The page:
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    It's Star Trek, everything is "questioned".
     
  12. C.E. Evans

    C.E. Evans Admiral Admiral

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    My statement was about the intent of the writers and how others may value it.
    :hugegrin:
    Not everything (although it is hard to find what isn't), but it is a fictional universe with many possibilities. Fans have spent nearly fifty years thinking, agreeing, and disagreeing about them.
     
  13. Therin of Andor

    Therin of Andor Admiral Admiral

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    Ooooh, true! And no way of knowing when it emerged from the time stream.
     
  14. Crazy Eddie

    Crazy Eddie Vice Admiral Admiral

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    Of course he could. If, for example, the TOS timeline contains a temporal incursion in which USS Kelvin traveled from 2237 to the Man-Kzin Wars of the 21st century, then DESTROYING Kelvin in 2233 would have prevented Kelvin's 21st century time travel adventure. Nero would therefore arrive in a timeline where Kelvin never got involved in the Man-Kzin wars; the EFFECT on the timeline would manifest before the cause is actually present.

    See above. Significantly, if their arrival affected the past of that timeline, those changes would already have been in place before they were physically present in that universe. There is, again, the question of what happened to the Narada's debris after Enterprise blew it to pieces.

    Which is kind of the point, isn't it? You're insisting that there's "no way" Nero's arrival could have affected the past. There are, in fact, a multitude of ways he could have done so, either by killing a time traveler before he has a chance to change the past, or just by virtue of his bloated corpse winding up in the past where it wouldn't otherwise be.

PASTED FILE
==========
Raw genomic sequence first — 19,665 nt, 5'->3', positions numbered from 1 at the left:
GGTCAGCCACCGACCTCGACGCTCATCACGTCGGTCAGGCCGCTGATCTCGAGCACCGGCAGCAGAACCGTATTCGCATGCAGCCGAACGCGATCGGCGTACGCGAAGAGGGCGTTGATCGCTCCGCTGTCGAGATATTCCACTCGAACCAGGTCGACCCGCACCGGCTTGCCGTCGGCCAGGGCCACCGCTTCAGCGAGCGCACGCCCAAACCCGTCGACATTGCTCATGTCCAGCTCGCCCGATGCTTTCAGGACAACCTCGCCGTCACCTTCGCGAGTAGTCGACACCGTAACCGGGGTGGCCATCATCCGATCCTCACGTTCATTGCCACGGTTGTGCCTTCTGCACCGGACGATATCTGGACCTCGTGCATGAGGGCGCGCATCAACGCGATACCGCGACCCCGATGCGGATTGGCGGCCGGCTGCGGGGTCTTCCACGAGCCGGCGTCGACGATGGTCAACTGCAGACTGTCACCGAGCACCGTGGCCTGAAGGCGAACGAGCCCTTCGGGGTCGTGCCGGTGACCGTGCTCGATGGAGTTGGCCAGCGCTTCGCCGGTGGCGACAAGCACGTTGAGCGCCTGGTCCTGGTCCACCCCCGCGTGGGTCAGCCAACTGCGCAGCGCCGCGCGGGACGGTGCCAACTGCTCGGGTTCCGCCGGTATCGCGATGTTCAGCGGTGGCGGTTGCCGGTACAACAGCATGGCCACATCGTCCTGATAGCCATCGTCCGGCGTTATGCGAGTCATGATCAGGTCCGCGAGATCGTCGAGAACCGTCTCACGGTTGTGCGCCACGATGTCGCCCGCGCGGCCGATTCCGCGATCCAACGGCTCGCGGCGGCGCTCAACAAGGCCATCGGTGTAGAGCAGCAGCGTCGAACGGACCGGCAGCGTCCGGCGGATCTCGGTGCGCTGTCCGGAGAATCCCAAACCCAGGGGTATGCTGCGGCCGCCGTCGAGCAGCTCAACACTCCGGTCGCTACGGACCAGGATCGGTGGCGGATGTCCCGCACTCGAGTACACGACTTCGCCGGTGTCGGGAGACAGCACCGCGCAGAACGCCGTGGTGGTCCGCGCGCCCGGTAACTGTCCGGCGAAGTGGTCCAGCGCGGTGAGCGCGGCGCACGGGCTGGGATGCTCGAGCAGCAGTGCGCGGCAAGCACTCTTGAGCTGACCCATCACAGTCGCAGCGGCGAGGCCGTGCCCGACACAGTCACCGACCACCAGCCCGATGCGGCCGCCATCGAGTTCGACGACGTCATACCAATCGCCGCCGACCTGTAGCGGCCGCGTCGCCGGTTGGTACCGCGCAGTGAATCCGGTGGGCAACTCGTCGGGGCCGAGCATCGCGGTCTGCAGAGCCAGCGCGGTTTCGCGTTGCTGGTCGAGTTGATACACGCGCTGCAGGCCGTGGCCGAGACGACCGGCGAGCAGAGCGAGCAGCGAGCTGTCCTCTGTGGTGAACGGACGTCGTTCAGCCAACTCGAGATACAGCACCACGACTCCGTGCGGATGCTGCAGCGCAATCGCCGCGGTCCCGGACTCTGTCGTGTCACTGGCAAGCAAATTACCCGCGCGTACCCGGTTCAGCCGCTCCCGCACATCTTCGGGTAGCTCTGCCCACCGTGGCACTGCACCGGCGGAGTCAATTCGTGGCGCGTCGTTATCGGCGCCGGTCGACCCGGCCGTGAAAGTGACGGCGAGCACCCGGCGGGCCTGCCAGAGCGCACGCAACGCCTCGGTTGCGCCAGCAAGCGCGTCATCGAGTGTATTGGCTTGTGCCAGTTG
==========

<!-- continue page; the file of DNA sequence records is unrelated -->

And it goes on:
We know as a matter of course that those red matter black holes sometimes deposit objects into the past, and that not all objects that fall into one always arrive in the same place. It would only take one random piece of the Narada being recovered by someone in the past to affect the entire timeline going forward.

    But THIS isn't the prime timeline. This is an alternate timeline in which none of the primeline's future events will happen. Travelers from the primeline can no longer influence this universe as they are no longer part of its continuity and therefore no longer share a common past.
     
    Last edited by a moderator: Jan 19, 2014
  15. Crazy Eddie

    Crazy Eddie Vice Admiral Admiral

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    If you don't know the writer's intent, then the writer's intent is not important. If, in your attempt to determine the writer's intent you discover that he actually didn't think that far ahead when he was writing it, then the writer's intent remains unimportant.